There are several lessons here. The most politically salient is that in manufacturing, as in cooking, it is possible to “lose the recipe.” And with an accelerating pace of technological progress, it is possible to lose it in an alarmingly short span of time. This is perhaps the strongest argument for some form of industrial policy or trade protection: the recognition that the national value of manufacturing often lies not so much in the end product itself, but in the accumulated knowledge that goes into it, and the possibility of old processes and knowledge sparking new innovation. Of course, innovation is itself what killed the high-end cassette player. But many otherwise viable industries have struggled under the free-trade regime.
The fact is that technology is not embodied in a drawing or set of drawings or any set of instructions. It is embodied in human knowledge. One of the key problems in the industry is the loss of control a customer or prime has when they let a contractor develop the ‘data package’ and ‘product’ with no significant oversight. While the customer or prime may ‘own’ the IP because they paid for it, the fact is that the majority of the capability is embodied in the people and culture of the contractor not in any set of information.
The Hellenic world had machines as complex as early clocks and steam engines of a sort but lost the recipe in a few generations or less. Various complex building skills and wooden machines, metalworking and early chemistry were discovered then lost again and again because the data package was in human brains and examples. This is why the printing press and its ilk were so incredibly important to technological lift off. Along with a culture of progress and invention.
We are far ahead of that world but as above, not above losing the recipe of a complex technology. This is one of the drivers behind Computer Aided Design, Analysis, Documentation, Fabrication. Our cybernetic tools have the ability to record the data package in detail at least for certain classes of things so that we should be able to maintain the ability to replicate things. Making special, small run, even one off technological objects rational rather than nutty.
But at the same time I think that it is likely that the artisanal ethos and products will remain relevant and even increase in value as people shift away from a mind/economy/culture of scarcity to at least sufficiency and if we survive and expand into the universe eventually richness. These transitions will be extremely difficult because they are at odds with many tens of thousands of years of genetic/mimetic coding of our behaviors based on small group hunter gatherers and kin group bonding. Those transition will be enabled by machines that fabricate, even machines that invent. What will happen when humans loose the recipe for technological advancement, because too few engage in the complex enterprise of development??? Is that the point of the Rise of the Machine???
These craft and others such as craft like the voyagers continue to return immensely valuable data long after their primary mission is complete. One of the things NASA and other space science organizations struggle with is supporting these ships long after the original funding timeline is past. This is a great problem to have and by and large the money is found since these are very cheap deep space projects in the big picture.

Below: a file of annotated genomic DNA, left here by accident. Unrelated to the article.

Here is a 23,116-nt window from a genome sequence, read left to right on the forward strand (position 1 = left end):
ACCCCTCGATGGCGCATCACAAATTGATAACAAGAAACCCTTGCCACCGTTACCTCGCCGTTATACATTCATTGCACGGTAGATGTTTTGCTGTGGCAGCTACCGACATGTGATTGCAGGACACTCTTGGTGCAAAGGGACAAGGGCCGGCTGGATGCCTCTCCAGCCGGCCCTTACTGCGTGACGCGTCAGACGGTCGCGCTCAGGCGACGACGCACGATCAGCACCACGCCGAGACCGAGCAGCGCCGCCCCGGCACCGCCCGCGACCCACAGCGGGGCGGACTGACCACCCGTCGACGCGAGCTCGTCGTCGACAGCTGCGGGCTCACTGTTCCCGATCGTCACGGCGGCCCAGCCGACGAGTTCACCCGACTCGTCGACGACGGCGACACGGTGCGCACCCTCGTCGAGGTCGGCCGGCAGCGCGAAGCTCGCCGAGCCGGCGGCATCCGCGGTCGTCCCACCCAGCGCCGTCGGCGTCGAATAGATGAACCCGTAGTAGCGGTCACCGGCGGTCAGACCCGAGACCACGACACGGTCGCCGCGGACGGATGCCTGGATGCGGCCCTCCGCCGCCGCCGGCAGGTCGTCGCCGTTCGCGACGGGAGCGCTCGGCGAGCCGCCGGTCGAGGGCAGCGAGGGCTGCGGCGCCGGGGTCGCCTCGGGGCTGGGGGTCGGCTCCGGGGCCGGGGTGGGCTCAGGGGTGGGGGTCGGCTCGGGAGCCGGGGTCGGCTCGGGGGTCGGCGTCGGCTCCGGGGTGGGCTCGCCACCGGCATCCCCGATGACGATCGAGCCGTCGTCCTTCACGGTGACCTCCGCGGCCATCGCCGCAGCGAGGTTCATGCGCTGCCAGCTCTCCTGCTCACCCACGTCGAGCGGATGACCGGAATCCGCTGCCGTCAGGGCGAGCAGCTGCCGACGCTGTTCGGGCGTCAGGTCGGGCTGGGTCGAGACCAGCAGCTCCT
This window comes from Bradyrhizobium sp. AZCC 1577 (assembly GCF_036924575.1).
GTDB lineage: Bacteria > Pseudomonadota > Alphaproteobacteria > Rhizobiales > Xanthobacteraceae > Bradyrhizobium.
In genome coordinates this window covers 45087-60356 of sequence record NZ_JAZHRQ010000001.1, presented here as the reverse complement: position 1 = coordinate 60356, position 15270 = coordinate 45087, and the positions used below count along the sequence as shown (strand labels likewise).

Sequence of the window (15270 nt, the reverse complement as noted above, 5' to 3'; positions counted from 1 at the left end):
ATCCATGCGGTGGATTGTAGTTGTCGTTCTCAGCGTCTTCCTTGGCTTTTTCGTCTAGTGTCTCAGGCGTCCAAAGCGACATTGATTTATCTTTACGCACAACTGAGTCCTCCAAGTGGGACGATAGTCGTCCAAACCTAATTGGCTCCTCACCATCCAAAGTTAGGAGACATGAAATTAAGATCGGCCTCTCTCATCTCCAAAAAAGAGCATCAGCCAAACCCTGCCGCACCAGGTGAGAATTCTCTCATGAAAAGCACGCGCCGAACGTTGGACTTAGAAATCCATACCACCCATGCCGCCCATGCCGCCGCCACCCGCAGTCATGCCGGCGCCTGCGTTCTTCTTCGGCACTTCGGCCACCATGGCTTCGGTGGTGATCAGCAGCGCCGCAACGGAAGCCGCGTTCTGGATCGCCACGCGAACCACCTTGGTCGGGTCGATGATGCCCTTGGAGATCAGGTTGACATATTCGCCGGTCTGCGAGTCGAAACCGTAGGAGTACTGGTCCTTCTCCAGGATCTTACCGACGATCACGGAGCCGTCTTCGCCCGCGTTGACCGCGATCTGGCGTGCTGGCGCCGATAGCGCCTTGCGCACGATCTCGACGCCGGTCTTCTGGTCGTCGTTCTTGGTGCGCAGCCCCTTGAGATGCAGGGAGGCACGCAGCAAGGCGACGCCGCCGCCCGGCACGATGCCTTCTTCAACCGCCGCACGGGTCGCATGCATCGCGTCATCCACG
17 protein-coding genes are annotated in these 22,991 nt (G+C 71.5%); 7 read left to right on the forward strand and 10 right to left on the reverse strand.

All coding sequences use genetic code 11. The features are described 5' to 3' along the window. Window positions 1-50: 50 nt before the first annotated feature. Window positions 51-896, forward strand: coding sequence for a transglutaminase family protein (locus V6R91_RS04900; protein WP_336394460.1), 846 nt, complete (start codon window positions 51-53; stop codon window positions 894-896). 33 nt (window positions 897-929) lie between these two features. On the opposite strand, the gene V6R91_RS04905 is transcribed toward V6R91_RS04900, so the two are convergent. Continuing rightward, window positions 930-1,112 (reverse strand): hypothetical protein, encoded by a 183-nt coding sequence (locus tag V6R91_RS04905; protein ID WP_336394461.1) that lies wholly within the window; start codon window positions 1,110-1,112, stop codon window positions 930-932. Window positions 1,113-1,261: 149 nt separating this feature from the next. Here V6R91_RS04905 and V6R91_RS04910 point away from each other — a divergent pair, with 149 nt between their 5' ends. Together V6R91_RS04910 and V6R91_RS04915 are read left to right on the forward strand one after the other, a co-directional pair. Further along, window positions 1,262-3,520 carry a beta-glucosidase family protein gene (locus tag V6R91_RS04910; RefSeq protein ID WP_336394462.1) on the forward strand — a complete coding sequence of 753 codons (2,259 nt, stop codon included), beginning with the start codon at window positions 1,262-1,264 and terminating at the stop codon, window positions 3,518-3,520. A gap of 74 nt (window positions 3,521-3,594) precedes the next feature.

So my title, the economy of ‘outer space’ is all about data, science, prospecting right now. These are valuable assets that we need to support to provide returns orders of magnitude greater than the cost in the sense of other ways of getting that data, data that is both live affirming in its fascination and valuable as part of the bedrock of our understanding of the universe.
A really cool concept. Miniature walking rovers that can explore tiny spaces, a single test to the moon this year with plans for swarms (small ones) in the not too distant future. Tbe video animation from Spacebit is worth a couple of minutes.
The Boston Dynamics robots are at the point that they can do most things a human can in regards to locomotion. It is unclear how much beyond balance and moving is local to the robots as the thoroughly bounded arena makes clear but the basics of the body frame is there. Ability to manipulate the environment other than in the most basic way has not been demonstrated by Boston Dynamics but other companies are making huge strides in manipulators. Ability to sense and understand the environment is another huge step. Except that the sensors exist (autonomous cars etc). Leaving understanding the environment beyond a very limited ‘world.’ And that takes a brain, and that seemed a long way off….except is it?
GPT3 would appear to be on the threshold of general purpose artificial intelligence. In the article it is noted that GPT3 is a brain in a box with no ability to sense or manipulate the environment without human intervention. But ‘wrapping’ those abilities ‘around’ GPT3 appears all but trivial. Given its ability to learn on its own would a Boston Dynamic’s wrapped GPT3 become something close to the robot of our dreams and nightmares. It certainly appears so.
Atlas’s is battery powered, I think, to the tune of an hour or so. GPT3 is instantiated on a huge computer network but both of those limitations are receding every day as computing power and battery storage continue to improve driven by their broad application across the tech scene.
Five years from now it would seem likely that the general purpose android robot will be a real thing. If built in quantity like say a Tesla 3 are you looking at $30K a pop? What does that lead to?
I want to make sure they understand that I for one welcome our dancing robot overlords.